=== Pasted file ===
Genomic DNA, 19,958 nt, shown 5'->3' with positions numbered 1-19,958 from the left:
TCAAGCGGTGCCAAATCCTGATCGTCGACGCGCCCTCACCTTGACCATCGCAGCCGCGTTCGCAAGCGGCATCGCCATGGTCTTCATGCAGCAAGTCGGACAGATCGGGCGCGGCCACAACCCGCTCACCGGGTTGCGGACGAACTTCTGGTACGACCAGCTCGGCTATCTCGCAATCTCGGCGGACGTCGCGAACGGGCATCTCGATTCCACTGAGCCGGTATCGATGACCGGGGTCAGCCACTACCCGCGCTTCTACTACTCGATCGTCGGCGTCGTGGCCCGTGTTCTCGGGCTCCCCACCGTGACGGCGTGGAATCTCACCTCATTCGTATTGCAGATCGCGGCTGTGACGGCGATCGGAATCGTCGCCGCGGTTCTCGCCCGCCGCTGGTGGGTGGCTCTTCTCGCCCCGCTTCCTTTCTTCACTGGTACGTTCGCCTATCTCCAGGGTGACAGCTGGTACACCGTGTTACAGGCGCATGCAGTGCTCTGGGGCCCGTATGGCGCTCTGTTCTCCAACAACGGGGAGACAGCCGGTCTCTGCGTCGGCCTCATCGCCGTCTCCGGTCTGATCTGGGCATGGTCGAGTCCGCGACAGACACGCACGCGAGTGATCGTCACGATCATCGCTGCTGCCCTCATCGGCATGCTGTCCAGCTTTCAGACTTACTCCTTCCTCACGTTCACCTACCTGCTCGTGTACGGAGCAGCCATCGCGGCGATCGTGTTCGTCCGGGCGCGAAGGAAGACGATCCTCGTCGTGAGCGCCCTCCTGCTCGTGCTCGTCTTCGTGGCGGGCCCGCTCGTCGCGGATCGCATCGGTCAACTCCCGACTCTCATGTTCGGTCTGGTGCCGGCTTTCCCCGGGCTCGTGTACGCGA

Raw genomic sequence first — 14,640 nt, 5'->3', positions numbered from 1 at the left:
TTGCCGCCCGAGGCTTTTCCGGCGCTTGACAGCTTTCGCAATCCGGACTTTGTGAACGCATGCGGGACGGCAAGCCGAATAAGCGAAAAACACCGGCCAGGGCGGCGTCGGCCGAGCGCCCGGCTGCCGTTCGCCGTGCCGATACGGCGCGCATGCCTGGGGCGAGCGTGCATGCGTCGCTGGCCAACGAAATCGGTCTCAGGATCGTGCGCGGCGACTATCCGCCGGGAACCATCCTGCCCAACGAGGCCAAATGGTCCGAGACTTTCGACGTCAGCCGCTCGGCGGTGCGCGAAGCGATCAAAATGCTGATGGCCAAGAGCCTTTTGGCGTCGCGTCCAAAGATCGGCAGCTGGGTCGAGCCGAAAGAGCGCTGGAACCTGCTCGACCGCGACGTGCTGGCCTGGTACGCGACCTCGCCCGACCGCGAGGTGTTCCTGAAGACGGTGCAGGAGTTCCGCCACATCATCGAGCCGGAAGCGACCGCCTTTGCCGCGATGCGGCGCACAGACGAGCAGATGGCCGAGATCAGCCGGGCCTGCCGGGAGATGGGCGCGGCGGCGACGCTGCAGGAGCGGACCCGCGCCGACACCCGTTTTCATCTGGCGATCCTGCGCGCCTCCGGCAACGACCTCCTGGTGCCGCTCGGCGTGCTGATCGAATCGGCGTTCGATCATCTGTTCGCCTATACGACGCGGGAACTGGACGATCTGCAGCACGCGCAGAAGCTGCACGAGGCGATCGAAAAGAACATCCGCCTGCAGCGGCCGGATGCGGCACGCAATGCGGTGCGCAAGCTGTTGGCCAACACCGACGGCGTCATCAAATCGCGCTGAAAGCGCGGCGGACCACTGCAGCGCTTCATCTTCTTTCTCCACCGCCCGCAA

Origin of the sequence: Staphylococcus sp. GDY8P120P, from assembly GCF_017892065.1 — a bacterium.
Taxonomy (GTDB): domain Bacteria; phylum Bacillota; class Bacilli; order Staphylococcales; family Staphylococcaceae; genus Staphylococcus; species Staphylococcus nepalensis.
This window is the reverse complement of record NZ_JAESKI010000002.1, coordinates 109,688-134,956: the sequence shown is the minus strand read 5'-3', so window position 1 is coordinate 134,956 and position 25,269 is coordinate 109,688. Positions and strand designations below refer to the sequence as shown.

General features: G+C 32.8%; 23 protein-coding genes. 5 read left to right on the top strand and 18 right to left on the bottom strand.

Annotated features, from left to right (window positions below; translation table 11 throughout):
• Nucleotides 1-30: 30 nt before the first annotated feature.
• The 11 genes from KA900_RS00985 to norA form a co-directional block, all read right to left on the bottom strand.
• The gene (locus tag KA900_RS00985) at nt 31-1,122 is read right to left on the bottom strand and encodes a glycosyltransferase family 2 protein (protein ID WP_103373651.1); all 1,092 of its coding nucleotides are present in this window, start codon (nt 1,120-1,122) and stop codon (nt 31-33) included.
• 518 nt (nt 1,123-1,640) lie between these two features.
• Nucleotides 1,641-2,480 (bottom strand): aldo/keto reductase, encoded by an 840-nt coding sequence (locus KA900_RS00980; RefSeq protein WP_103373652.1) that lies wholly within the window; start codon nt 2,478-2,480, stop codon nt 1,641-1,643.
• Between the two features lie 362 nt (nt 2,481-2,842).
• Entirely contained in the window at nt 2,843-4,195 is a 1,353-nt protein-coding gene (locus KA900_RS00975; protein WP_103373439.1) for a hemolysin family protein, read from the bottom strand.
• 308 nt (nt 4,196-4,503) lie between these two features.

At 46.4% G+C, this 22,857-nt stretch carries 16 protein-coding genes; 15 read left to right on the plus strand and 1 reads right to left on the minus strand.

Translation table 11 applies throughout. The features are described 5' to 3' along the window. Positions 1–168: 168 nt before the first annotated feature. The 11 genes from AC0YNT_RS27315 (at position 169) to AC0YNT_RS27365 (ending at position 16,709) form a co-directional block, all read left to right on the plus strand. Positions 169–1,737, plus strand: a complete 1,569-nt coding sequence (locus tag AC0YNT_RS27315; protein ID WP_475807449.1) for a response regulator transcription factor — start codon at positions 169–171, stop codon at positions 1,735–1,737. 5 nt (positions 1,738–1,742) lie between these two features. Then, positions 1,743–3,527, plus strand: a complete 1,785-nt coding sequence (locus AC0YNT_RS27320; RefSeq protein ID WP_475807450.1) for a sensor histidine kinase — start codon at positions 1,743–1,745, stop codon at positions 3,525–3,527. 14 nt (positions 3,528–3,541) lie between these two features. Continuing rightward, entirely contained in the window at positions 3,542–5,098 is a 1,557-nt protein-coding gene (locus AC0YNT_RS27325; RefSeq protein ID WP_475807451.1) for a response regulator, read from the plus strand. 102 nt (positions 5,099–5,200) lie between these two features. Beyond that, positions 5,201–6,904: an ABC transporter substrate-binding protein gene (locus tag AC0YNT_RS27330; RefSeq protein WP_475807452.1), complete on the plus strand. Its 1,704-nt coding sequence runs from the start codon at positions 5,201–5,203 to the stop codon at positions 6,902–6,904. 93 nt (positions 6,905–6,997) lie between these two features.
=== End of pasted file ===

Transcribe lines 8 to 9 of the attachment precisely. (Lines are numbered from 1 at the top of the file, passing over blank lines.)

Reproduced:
General features: G+C 32.8%; 23 protein-coding genes. 5 read left to right on the top strand and 18 right to left on the bottom strand.

Annotated features, from left to right (window positions below; translation table 11 throughout):